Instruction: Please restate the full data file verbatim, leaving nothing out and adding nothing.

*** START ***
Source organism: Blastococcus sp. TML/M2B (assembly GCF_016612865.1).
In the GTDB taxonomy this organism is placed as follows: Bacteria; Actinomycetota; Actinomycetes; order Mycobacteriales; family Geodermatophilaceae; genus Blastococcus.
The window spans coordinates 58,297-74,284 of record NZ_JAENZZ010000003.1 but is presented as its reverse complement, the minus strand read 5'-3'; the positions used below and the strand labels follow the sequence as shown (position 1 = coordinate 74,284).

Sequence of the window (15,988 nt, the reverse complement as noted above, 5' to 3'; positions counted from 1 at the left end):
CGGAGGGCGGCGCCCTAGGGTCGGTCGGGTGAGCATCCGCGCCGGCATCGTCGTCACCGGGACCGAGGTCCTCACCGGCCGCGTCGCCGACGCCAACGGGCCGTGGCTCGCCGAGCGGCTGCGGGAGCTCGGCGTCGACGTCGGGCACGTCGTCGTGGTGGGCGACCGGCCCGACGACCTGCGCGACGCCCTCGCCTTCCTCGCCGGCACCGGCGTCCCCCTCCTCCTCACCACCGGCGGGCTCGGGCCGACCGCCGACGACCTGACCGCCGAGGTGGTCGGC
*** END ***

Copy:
Source organism: Blastococcus sp. TML/M2B (assembly GCF_016612865.1).
In the GTDB taxonomy this organism is placed as follows: Bacteria; Actinomycetota; Actinomycetes; order Mycobacteriales; family Geodermatophilaceae; genus Blastococcus.
The window spans coordinates 58,297-74,284 of record NZ_JAENZZ010000003.1 but is presented as its reverse complement, the minus strand read 5'-3'; the positions used below and the strand labels follow the sequence as shown (position 1 = coordinate 74,284).

Sequence of the window (15,988 nt, the reverse complement as noted above, 5' to 3'; positions counted from 1 at the left end):
CGGAGGGCGGCGCCCTAGGGTCGGTCGGGTGAGCATCCGCGCCGGCATCGTCGTCACCGGGACCGAGGTCCTCACCGGCCGCGTCGCCGACGCCAACGGGCCGTGGCTCGCCGAGCGGCTGCGGGAGCTCGGCGTCGACGTCGGGCACGTCGTCGTGGTGGGCGACCGGCCCGACGACCTGCGCGACGCCCTCGCCTTCCTCGCCGGCACCGGCGTCCCCCTCCTCCTCACCACCGGCGGGCTCGGGCCGACCGCCGACGACCTGACCGCCGAGGTGGTCGGC